What happens when you try to store more data in a buffer than it can handle. This may be due to a mismatch in the processing rates of the producing and consuming processes (see overrun and firehose syndrome), or because the buffer is simply too small to hold all the data that must accumulate before a piece of it can be processed. For example, in a text-processing tool that crunches a line at a time, a short line buffer can result in lossage as input from a long line overflows the buffer and overwrites data beyond it. Good defensive programming would check for overflow on each character and stop accepting data when the buffer is full.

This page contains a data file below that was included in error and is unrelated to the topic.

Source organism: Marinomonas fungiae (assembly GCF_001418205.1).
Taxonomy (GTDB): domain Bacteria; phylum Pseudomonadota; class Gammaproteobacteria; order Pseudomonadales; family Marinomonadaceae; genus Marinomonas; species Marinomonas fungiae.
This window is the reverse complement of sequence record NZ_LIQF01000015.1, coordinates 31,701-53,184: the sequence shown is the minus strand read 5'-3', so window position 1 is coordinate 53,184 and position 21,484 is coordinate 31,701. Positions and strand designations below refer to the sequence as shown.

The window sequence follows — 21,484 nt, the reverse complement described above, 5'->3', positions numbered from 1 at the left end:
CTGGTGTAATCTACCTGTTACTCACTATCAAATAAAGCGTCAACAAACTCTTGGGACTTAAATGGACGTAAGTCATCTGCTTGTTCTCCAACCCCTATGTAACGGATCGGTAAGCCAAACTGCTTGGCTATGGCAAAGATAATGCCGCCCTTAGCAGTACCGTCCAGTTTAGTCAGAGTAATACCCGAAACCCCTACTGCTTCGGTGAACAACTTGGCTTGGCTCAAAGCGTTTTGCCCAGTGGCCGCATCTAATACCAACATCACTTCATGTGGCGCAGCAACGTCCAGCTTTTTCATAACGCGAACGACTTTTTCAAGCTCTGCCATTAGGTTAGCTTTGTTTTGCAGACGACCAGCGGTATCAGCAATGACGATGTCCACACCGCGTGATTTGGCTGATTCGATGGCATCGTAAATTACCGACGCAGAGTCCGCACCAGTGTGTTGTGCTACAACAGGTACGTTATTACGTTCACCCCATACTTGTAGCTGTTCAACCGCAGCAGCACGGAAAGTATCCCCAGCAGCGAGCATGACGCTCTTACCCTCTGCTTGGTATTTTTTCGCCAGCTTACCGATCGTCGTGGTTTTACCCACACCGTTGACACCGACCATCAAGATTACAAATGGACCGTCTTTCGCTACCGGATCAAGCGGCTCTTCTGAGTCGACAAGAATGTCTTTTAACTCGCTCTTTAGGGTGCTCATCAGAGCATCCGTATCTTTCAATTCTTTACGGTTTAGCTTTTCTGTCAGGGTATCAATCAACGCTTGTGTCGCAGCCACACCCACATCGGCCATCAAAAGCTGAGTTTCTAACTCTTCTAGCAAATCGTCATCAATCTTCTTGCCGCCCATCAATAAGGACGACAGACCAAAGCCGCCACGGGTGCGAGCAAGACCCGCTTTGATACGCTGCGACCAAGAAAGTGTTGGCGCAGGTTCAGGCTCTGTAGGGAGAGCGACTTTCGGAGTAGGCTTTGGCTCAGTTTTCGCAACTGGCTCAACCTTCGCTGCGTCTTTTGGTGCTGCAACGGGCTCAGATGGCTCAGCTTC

See also spam, overrun screw.